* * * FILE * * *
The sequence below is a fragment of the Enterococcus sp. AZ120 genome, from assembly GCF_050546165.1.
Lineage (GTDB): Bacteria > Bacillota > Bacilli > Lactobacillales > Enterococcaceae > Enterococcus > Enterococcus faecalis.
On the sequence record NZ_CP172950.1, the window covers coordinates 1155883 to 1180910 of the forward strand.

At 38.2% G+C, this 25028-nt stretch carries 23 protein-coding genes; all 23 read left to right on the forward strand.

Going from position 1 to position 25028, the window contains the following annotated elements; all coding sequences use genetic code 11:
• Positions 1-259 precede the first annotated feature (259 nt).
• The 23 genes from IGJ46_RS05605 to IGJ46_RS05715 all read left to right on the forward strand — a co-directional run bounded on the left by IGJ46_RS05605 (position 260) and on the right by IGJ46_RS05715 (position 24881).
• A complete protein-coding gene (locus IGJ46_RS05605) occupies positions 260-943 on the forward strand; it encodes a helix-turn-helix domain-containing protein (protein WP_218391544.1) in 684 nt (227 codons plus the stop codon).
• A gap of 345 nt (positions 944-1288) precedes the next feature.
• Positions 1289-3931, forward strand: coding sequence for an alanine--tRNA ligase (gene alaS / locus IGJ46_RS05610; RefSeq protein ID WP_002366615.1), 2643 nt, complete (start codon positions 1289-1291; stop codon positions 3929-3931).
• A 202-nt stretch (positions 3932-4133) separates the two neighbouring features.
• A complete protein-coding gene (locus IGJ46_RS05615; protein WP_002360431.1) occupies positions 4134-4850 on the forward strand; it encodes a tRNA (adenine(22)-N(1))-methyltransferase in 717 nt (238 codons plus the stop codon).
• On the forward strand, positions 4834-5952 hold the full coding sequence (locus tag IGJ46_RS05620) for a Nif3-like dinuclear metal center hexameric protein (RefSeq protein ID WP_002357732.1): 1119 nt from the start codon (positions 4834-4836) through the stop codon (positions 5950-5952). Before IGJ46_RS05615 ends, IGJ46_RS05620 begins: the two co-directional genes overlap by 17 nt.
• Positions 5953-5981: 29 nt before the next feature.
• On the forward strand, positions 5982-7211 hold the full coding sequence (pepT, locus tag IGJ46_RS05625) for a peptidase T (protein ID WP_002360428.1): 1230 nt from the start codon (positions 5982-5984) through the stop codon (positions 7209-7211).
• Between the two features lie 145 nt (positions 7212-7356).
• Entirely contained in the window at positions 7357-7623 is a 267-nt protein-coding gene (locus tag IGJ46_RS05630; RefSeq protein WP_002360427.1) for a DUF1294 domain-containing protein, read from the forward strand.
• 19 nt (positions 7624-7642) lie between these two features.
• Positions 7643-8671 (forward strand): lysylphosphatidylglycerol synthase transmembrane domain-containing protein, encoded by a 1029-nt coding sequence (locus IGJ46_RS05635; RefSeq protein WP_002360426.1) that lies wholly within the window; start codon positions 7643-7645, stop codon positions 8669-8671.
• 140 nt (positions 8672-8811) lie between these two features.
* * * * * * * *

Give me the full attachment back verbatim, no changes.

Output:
The sequence below is a fragment of the Enterococcus sp. AZ120 genome, from assembly GCF_050546165.1.
Lineage (GTDB): Bacteria > Bacillota > Bacilli > Lactobacillales > Enterococcaceae > Enterococcus > Enterococcus faecalis.
On the sequence record NZ_CP172950.1, the window covers coordinates 1155883 to 1180910 of the forward strand.

At 38.2% G+C, this 25028-nt stretch carries 23 protein-coding genes; all 23 read left to right on the forward strand.

Going from position 1 to position 25028, the window contains the following annotated elements; all coding sequences use genetic code 11:
• Positions 1-259 precede the first annotated feature (259 nt).
• The 23 genes from IGJ46_RS05605 to IGJ46_RS05715 all read left to right on the forward strand — a co-directional run bounded on the left by IGJ46_RS05605 (position 260) and on the right by IGJ46_RS05715 (position 24881).
• A complete protein-coding gene (locus IGJ46_RS05605) occupies positions 260-943 on the forward strand; it encodes a helix-turn-helix domain-containing protein (protein WP_218391544.1) in 684 nt (227 codons plus the stop codon).
• A gap of 345 nt (positions 944-1288) precedes the next feature.
• Positions 1289-3931, forward strand: coding sequence for an alanine--tRNA ligase (gene alaS / locus IGJ46_RS05610; RefSeq protein ID WP_002366615.1), 2643 nt, complete (start codon positions 1289-1291; stop codon positions 3929-3931).
• A 202-nt stretch (positions 3932-4133) separates the two neighbouring features.
• A complete protein-coding gene (locus IGJ46_RS05615; protein WP_002360431.1) occupies positions 4134-4850 on the forward strand; it encodes a tRNA (adenine(22)-N(1))-methyltransferase in 717 nt (238 codons plus the stop codon).
• On the forward strand, positions 4834-5952 hold the full coding sequence (locus tag IGJ46_RS05620) for a Nif3-like dinuclear metal center hexameric protein (RefSeq protein ID WP_002357732.1): 1119 nt from the start codon (positions 4834-4836) through the stop codon (positions 5950-5952). Before IGJ46_RS05615 ends, IGJ46_RS05620 begins: the two co-directional genes overlap by 17 nt.
• Positions 5953-5981: 29 nt before the next feature.
• On the forward strand, positions 5982-7211 hold the full coding sequence (pepT, locus tag IGJ46_RS05625) for a peptidase T (protein ID WP_002360428.1): 1230 nt from the start codon (positions 5982-5984) through the stop codon (positions 7209-7211).
• Between the two features lie 145 nt (positions 7212-7356).
• Entirely contained in the window at positions 7357-7623 is a 267-nt protein-coding gene (locus tag IGJ46_RS05630; RefSeq protein WP_002360427.1) for a DUF1294 domain-containing protein, read from the forward strand.
• 19 nt (positions 7624-7642) lie between these two features.
• Positions 7643-8671 (forward strand): lysylphosphatidylglycerol synthase transmembrane domain-containing protein, encoded by a 1029-nt coding sequence (locus IGJ46_RS05635; RefSeq protein WP_002360426.1) that lies wholly within the window; start codon positions 7643-7645, stop codon positions 8669-8671.
• 140 nt (positions 8672-8811) lie between these two features.